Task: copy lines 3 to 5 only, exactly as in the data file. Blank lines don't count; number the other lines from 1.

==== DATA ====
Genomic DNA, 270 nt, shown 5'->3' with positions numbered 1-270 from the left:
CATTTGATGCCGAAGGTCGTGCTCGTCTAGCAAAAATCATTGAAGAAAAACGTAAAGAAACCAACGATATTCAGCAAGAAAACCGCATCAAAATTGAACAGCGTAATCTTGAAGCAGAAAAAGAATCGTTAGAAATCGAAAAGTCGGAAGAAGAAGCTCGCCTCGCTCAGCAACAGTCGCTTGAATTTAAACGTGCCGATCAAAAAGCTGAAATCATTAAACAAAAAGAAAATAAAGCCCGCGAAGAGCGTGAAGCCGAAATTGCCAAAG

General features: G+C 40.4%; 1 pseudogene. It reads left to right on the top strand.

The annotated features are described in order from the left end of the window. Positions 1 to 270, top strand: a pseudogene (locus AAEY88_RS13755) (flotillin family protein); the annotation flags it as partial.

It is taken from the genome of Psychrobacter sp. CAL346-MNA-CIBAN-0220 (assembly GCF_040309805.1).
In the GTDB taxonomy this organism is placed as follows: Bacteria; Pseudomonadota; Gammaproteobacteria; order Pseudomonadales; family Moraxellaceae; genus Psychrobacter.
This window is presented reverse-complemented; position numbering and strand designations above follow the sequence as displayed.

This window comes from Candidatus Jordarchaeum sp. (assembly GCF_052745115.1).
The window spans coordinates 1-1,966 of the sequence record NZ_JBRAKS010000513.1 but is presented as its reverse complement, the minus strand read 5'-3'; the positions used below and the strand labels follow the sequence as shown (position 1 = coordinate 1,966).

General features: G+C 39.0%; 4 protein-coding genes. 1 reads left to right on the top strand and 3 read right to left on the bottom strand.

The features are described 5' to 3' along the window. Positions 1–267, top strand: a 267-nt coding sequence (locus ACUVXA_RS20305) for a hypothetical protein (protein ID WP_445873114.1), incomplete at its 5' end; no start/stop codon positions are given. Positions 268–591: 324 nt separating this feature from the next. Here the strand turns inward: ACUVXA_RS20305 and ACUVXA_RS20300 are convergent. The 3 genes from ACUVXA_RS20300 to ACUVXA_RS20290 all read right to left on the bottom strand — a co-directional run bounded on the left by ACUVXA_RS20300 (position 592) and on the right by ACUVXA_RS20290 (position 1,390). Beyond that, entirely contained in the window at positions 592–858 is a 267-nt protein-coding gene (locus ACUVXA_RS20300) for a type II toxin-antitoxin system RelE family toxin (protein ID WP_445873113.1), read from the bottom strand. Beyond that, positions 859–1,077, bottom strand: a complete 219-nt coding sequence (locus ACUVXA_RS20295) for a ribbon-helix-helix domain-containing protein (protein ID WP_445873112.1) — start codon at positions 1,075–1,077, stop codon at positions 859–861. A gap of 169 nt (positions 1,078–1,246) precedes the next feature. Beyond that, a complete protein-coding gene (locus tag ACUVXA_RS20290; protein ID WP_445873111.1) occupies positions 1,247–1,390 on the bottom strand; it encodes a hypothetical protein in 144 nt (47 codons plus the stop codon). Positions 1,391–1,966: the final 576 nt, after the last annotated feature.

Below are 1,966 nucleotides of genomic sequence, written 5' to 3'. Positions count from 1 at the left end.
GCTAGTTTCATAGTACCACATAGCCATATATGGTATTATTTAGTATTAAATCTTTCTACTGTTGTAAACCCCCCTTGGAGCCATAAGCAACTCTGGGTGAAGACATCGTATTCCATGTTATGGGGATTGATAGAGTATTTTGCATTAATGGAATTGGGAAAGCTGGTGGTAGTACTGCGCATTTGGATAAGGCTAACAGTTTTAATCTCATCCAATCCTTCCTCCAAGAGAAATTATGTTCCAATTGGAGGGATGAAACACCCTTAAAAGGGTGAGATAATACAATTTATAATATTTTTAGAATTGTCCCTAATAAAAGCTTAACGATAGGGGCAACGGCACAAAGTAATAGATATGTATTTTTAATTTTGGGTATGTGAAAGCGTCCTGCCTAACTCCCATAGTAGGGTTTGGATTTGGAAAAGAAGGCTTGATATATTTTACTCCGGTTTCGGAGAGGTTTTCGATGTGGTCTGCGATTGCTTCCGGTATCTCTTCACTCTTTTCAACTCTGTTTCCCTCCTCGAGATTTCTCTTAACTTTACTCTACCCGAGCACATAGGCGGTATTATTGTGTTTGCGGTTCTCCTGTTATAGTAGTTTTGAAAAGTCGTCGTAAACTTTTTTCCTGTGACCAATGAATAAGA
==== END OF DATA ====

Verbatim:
General features: G+C 40.4%; 1 pseudogene. It reads left to right on the top strand.

The annotated features are described in order from the left end of the window. Positions 1 to 270, top strand: a pseudogene (locus AAEY88_RS13755) (flotillin family protein); the annotation flags it as partial.

It is taken from the genome of Psychrobacter sp. CAL346-MNA-CIBAN-0220 (assembly GCF_040309805.1).